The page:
Study finds no evidence marijuana use increases stroke risk

By HealthDay News
Study finds no evidence marijuana use increases stroke risk
An observational study conducted at hospitals found no evidence that marijuana use increases risk for stroke. File Photo by Atomazul/Shutterstock

Whether pot use increases the risk of stroke has been hotly debated, and now a new study adds to evidence that it doesn't.

"Our observational study looked specifically at recent cannabis use by reviewing drug testing data for people admitted to the hospital. While more research is needed with larger numbers of people, our study lends support to the studies showing that cannabis use does not increase the risk of stroke," said researcher Dr. Carmela San Luis, of the University of Mississippi in Jackson.


Specifically, the researchers found that using pot did not affect the risk for ischemic stroke, which is the most common type of stroke and is caused by a blood clot in the brain.

For the study, San Luis and her team collected data on more than 9,300 people who had been admitted to a hospital and screened for drug use.

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Eighteen percent -- 1,643 people -- tested positive for marijuana use. These participants were likely to be young men and current smokers.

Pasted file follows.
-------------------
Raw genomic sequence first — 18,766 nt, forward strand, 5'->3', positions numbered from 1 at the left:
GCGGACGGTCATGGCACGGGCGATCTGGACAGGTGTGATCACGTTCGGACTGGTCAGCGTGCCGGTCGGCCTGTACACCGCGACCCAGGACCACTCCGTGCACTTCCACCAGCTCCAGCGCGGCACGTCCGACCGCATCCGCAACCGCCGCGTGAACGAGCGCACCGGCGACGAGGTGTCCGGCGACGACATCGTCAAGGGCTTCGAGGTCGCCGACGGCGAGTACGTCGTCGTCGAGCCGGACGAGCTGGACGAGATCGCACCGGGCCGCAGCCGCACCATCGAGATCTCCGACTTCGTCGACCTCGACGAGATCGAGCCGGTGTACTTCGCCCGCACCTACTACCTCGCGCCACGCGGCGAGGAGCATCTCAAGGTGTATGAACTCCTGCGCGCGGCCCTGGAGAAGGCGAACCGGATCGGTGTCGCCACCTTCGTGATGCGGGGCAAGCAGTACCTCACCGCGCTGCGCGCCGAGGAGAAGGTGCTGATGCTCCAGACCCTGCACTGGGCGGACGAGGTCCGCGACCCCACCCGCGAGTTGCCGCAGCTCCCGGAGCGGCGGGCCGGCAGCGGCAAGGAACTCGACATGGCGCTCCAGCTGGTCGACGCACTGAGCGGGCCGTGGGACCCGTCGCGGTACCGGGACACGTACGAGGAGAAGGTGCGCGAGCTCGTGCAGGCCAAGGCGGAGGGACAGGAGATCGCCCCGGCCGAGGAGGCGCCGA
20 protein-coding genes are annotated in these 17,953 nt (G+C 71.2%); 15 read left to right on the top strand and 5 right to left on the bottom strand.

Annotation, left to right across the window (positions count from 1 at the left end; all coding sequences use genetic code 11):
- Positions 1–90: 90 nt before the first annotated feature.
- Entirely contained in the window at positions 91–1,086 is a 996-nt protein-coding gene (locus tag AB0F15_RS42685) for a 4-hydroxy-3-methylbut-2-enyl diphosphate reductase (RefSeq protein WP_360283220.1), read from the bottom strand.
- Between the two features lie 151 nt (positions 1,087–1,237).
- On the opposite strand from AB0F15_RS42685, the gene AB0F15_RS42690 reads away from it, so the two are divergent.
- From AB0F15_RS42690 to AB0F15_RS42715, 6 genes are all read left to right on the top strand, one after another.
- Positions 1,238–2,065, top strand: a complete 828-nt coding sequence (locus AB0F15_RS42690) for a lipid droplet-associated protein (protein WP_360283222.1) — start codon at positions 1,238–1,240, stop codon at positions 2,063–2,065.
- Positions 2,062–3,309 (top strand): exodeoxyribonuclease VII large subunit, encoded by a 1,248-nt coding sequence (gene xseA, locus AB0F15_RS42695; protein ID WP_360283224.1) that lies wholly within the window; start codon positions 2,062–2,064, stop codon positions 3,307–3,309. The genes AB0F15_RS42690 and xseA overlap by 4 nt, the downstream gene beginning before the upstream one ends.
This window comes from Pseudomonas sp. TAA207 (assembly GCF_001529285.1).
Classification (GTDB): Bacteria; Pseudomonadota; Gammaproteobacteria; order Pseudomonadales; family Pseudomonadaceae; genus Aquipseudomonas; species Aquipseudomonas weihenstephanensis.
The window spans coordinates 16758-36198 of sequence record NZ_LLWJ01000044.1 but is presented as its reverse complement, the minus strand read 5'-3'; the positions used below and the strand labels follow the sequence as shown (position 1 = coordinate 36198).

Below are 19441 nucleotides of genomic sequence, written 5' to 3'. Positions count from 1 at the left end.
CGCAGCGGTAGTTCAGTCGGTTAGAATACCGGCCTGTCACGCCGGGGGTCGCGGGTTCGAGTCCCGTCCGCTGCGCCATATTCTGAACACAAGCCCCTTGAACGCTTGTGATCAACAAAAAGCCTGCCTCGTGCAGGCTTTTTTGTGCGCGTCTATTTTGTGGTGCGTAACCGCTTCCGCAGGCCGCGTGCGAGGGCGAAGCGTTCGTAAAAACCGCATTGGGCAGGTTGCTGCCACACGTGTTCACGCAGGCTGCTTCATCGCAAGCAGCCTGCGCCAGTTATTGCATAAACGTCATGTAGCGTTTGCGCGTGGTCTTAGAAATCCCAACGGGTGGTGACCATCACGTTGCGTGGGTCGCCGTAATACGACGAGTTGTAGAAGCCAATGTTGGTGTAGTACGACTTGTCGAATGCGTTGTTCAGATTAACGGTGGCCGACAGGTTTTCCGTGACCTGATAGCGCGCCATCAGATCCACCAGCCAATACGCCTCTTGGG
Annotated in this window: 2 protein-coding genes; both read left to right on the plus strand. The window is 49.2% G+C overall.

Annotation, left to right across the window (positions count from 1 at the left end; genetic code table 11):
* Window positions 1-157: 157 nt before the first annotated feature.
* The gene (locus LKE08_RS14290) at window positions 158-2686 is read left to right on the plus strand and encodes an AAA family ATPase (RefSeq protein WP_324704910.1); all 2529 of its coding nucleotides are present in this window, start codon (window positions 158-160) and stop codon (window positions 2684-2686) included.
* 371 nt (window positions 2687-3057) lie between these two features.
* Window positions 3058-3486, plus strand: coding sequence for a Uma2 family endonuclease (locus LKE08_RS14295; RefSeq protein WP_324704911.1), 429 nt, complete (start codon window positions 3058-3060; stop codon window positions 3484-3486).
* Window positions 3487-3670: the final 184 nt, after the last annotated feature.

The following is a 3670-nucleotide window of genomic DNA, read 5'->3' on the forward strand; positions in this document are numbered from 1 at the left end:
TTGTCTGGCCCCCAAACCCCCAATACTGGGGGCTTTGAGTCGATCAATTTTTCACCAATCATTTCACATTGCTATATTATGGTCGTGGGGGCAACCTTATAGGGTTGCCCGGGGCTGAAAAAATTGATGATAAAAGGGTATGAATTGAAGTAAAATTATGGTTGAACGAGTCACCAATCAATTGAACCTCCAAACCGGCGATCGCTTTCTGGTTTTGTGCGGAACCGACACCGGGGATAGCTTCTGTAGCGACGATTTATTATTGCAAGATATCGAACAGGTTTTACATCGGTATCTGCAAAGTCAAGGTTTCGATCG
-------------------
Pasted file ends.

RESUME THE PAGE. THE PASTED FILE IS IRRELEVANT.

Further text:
Among this group, 8 percent suffered a stroke, compared with 16 percent of people whose drug test showed they didn't use pot.

After taking into account other factors, such as age, high blood pressure, high cholesterol, sickle cell disease, obesity, diabetes, smoking and heart conditions, the researchers could not find any connection between the risk of stroke and marijuana use.

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The study can't prove that recent marijuana use does not affect the risk of stroke, only that the researchers didn't find any.

"Our research adds to the list of studies with conflicting results, so it is important to continue to investigate stroke risk and cannabis use," San Luis said in an American Academy of Neurology news release.

"Future studies are now needed in larger groups of people that not only include data from drug screenings but also dosing amounts as well as a person's history of cannabis use," she added.

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The report was published online June 3 in the journal Neurology: Clinical Practice.

More information

For more on stroke, head to the American Stroke Association.

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